Norwegian’s 2.4% capacity share would seem miniscule compared with the legacy operators, but it is making significant moves. This figure will grow to 3.8% in 2017 and is likely to exceed 5% by the end of the decade.
The airline’s new transatlantic flights is capturing a new market, especially its recently inaugurated flights linking regional UK and Ireland points with secondary US gateways serving the greater Boston and New York markets. Traffic data already suggests that its existing flights are developing a new market of travellers, while taking a small amount of demand from existing operators.
WOWair, which is offering long-haul low-cost from the UK and Ireland to both Canada and the US via Keflavik International Airport in Iceland, confirmed late last year that it is seeing a similar situation with its own flights. It has been mainly serving the major US markets but its recent expansion into Pittsburgh shows it too believes some smaller cities can support a low-cost stimulus.
Separately this week in a further expansion of its Transatlantic activities, Norwegian has also announced the introduction of new routes from Paris to Boston and Oakland, as well as increased frequencies on its existing routes to Los Angeles and New York.
Norwegian inaugurated flights from Paris Charles de Gaulle in July 2016, and with the addition of flights from Boston and Oakland, it will offer six routes from the US to the French capital. Last month, Norwegian added nonstop service to the US from Barcelona and in November will introduce direct flights from Rome, increasing to 25 the number new routes to the US added this year, with an additional six scheduled for 2018.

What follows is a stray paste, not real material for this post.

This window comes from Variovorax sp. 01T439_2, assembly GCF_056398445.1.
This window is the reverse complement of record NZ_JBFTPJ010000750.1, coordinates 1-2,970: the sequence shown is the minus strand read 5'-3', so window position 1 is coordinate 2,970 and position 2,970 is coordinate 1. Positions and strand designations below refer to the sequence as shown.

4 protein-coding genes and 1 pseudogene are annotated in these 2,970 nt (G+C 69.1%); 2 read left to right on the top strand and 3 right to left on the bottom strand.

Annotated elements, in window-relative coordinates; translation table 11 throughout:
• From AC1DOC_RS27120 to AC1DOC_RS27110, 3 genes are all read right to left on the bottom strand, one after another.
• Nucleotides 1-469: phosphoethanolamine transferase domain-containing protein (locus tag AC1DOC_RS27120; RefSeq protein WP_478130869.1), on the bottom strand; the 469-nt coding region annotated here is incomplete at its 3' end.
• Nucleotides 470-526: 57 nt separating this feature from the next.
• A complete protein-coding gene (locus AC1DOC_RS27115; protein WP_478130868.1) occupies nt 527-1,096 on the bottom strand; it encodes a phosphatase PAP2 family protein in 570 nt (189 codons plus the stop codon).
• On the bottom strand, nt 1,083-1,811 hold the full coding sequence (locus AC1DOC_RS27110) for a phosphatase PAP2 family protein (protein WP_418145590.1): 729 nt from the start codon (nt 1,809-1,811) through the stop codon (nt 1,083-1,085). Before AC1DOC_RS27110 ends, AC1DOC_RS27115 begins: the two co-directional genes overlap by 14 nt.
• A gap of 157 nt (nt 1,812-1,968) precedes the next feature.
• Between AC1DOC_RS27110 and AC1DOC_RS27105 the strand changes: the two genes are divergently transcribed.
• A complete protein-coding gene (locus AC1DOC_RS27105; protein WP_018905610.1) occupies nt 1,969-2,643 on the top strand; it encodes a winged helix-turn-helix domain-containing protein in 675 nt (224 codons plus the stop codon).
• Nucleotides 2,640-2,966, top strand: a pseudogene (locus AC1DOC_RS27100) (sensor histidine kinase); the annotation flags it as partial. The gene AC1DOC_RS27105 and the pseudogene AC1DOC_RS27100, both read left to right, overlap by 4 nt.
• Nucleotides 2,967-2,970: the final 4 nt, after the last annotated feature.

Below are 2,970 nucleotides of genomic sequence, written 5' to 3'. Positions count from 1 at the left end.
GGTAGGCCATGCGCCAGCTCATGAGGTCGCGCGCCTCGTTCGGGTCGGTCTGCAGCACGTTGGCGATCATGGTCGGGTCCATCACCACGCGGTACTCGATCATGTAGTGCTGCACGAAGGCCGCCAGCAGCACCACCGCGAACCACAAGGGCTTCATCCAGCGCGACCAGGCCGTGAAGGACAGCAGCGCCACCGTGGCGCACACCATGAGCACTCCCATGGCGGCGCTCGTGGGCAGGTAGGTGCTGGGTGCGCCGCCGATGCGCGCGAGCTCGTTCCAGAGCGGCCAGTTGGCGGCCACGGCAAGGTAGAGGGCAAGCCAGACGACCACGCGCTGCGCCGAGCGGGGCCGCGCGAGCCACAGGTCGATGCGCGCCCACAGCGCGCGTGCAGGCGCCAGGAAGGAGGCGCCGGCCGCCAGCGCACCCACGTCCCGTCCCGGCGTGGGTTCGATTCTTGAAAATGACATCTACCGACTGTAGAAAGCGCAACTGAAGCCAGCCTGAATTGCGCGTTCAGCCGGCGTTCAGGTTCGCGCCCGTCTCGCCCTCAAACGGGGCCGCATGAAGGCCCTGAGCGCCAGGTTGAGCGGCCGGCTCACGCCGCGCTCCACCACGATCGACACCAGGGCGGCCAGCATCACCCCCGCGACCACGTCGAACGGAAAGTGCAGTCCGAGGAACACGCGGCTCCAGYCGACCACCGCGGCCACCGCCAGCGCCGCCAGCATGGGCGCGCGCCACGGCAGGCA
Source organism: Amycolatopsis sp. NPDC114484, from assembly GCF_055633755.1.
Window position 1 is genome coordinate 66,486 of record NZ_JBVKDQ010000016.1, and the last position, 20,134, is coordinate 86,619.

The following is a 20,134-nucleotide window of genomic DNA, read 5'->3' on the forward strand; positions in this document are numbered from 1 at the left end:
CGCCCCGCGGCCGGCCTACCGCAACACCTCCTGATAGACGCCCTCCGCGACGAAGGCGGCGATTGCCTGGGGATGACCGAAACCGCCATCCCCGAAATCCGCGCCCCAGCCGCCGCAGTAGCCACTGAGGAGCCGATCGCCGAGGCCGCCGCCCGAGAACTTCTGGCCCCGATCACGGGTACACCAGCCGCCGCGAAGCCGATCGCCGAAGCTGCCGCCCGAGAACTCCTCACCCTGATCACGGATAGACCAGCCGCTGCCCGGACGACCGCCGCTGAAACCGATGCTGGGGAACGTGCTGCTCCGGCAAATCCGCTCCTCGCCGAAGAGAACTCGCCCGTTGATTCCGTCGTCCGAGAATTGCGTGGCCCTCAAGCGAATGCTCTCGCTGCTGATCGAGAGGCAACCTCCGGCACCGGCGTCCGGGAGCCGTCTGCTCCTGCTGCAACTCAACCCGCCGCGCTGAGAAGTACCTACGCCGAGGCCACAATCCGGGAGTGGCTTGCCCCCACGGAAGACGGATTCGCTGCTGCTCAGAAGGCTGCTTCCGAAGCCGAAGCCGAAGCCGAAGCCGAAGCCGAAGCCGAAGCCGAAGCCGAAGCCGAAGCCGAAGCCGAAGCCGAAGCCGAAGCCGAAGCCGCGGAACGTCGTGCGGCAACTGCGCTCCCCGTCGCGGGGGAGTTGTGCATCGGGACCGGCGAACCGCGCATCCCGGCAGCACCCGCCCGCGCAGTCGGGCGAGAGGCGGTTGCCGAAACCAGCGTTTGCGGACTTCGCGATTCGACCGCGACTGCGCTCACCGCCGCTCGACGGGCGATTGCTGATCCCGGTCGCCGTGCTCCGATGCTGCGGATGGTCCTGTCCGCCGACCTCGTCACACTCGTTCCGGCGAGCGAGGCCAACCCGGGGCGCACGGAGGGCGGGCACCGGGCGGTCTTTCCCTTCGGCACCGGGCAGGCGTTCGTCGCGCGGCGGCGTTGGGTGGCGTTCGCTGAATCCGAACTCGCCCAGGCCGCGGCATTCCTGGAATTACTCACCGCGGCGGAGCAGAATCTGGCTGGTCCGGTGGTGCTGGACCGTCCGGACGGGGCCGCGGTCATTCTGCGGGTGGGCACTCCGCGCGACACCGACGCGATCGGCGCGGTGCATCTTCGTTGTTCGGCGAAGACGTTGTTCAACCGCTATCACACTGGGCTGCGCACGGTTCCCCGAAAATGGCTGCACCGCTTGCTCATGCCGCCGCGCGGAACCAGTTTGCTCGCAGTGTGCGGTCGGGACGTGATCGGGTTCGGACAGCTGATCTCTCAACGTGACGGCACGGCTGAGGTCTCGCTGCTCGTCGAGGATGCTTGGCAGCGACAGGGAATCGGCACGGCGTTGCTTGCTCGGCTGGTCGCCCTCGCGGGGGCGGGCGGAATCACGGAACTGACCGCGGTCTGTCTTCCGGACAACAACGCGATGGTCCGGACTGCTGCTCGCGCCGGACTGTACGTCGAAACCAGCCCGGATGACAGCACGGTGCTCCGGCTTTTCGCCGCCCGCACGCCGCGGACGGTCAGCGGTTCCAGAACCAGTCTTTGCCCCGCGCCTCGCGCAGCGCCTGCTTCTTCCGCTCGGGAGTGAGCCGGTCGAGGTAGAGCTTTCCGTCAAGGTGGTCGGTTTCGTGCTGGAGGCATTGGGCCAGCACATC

In the French capital a four times weekly link to Oakland will commence from April 10, 2018 and a four times weekly link to Boston will follow from May 2, 2018. The New York growth will see its existing daily John F Kennedy International Airport service complement by a six times weekly flight to Newark’s Liberty International Airport from February 28, 2018, while Los Angeles will see an additional two weekly rotations (growing to six a week ) from May 3, 2018.